Going to college – the right choice for everybody?
We often utter profound phrases. Not in the sense they alter the course of Western civilization. Rather, their impact is measured by eye-widening realizations as we enter a new chapter in each of our lives. The first time I introduced “my wife,” or told the nurse, “His name is Phillip,” or said, “My father just had a heart attack.”
Or last year, when, “I dropped my son off at college.” And I then sat down, and thought. “In college? Already?” Then I recalled my first year of college. It was only a year later that I met his eventual mother. “Wait, that can’t happen to him, can it? So am I now middle-aged? Is this worth it?”
So pardon me. While I’m hyperventilating, I’ll let him speak:
There is a lot of talk these days about student loan debt and college value and job opportunities. There is now a growing feeling that, unless you go in for a technical or engineering degree that will let you pay off your debt quickly, college just isn’t worth it—especially if you attend a four-year liberal arts school. Yet here I am attending one of those exact institutions. And I will most likely not major in math, biology, chemistry, or any of the traditional STEM fields.
So why am I doing this?
Because college is not, and should not, be purely about securing a job or getting a certain degree. It’s really about making choices, within limits, and with eyes wide open about the consequences of those choices.
It’s not simply a cliché that most of college’s lessons are learned outside the classroom. From networking, to communicating, to problem solving, to time management, to critical reading, a good deal of material never appears on a test. Years from now, I won’t remember who the King of Spain was in 1567. But I will recall how to handle a long term project, coordinate my day, deal with the school business office, pay my bills, manage my on-campus job, and communicate more clearly and logically. To reduce college to a four-year job training program is to miss out on much of higher education’s value.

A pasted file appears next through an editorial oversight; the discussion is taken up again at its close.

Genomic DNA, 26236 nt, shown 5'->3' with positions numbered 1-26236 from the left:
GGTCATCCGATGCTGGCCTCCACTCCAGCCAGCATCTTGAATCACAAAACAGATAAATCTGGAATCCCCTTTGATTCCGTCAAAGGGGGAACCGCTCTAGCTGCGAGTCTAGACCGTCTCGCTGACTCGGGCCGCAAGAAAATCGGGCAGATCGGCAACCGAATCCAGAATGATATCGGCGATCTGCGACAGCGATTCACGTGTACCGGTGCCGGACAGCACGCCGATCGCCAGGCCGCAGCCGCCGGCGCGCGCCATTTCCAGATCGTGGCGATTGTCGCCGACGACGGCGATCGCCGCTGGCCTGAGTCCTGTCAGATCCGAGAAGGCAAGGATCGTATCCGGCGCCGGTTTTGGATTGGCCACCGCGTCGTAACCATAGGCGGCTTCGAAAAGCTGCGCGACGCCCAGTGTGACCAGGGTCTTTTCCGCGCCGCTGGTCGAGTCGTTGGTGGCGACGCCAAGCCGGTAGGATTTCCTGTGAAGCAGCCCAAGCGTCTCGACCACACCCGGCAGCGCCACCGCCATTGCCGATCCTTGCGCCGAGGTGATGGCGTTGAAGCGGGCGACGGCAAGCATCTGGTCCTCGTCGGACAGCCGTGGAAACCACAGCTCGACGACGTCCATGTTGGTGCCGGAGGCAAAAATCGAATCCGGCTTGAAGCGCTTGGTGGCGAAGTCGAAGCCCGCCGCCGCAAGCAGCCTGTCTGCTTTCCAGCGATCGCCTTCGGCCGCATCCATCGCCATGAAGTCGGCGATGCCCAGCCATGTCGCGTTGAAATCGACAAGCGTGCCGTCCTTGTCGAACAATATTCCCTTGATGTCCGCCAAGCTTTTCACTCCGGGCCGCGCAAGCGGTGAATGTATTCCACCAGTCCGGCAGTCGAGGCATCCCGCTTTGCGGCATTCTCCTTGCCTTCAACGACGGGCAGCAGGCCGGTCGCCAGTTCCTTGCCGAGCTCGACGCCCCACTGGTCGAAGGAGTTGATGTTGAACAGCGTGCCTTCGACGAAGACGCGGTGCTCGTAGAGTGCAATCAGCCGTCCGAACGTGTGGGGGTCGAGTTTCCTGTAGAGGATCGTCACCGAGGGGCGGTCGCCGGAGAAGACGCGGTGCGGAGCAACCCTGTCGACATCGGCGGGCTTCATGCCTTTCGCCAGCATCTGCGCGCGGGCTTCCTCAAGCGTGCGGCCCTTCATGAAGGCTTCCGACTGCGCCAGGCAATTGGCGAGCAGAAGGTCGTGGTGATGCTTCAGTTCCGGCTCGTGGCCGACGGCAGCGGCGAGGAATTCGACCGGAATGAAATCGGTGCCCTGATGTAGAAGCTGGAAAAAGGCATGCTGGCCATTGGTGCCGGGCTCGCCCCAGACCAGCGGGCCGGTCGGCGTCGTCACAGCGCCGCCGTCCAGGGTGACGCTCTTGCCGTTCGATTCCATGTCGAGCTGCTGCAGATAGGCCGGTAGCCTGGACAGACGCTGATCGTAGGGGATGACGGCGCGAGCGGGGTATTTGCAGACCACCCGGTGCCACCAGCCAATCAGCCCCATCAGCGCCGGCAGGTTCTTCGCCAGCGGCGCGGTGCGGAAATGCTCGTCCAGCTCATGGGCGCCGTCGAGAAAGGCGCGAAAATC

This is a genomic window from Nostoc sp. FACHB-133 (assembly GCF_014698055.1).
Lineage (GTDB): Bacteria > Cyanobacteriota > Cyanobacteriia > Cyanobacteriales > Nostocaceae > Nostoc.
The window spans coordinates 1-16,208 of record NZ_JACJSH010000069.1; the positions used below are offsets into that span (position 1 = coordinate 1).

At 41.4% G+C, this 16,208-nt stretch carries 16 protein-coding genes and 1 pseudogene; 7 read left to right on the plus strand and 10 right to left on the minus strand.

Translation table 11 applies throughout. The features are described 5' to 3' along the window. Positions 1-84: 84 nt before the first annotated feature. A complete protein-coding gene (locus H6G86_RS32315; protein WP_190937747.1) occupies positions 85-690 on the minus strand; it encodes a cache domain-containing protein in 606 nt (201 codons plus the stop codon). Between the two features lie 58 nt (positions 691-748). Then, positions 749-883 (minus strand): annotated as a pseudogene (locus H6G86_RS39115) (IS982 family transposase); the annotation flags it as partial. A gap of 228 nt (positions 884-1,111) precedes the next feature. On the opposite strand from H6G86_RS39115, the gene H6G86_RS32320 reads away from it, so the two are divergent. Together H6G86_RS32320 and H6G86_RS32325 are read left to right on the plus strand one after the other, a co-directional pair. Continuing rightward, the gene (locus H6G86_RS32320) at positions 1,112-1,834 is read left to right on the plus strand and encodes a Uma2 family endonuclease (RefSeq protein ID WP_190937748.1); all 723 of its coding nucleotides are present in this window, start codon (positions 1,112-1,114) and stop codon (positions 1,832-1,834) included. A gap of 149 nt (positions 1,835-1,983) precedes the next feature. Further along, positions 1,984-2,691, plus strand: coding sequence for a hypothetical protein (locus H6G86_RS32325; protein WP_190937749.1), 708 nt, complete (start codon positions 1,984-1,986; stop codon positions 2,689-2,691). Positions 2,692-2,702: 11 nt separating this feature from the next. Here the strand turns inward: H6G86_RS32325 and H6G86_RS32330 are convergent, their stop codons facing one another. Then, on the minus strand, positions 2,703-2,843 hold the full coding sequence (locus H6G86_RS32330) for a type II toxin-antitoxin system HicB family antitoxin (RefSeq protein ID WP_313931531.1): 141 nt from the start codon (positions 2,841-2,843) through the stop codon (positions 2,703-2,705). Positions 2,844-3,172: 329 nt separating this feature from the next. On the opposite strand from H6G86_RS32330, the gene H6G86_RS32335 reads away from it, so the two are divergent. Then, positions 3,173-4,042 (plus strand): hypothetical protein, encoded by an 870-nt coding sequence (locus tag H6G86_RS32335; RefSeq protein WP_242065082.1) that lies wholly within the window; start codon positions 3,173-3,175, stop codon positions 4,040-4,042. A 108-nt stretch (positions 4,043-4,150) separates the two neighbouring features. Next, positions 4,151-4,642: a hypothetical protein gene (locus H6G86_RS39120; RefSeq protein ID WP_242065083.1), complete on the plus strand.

It’s unfortunate that society places such an emphasis on “going to college”, as it is not necessarily the right choice for everybody. That’s why the growth of experimental program like Praxis and mid-career degree programs offers so much promise. Competition is always a good thing.
President Obama is proposing ranking colleges based on “value.” But it’s a top down, one-size-fits all program. (And no, that didn’t come from my Dad, but from the president of my eventual alma mater, who warned recently, “A federally developed ranking system must avoid unhelpfully perpetuating the fiction of comparability across schools and must focus on return on investment.”
Making a decision to attend college because you think it’s what you’re “supposed” to do so is foolish. If you believe that you can better learn life lessons elsewhere, then by all means, take that route. If you know for sure what you want to do with your life and you could better spend those four years getting started in that field, then please, dive right in. If you are caught up in the admissions game of getting into the “right” school, you are already behind. Most of all, know why you are making that choice.
For me, pushing myself intellectually while exploring who I am, and who I can become, with the resources I have been given is well worth it.
Okay—done breathing. Phillip has told me that college life today may not be much different for him than it was for me; that “life is still life, just faster and perhaps more connected.” He has a point. Sometimes we parents make bigger deals of situations than is necessary. And let’s be honest about the temptation to value our children’s college as a reflection as ourselves.
I must admit, I probably earned my bachelor’s degree out of some ill-understood societal expectation. But it did put me on a completely different career path than I first envisioned. And I learned some important lessons. Choices have consequences. So do failures. And that’s what the current debate over the cost of college should be about. I’m not sure what the correct answer is. But at least some of today’s college freshmen are learning those lessons well before today’s politicians ever will.
Lawson Bader is president of the Competitive Enterprise Institute (CEI). Phillip Bader is a sophomore at Davidson College and currently a communications intern at the Competitive Enterprise Institute.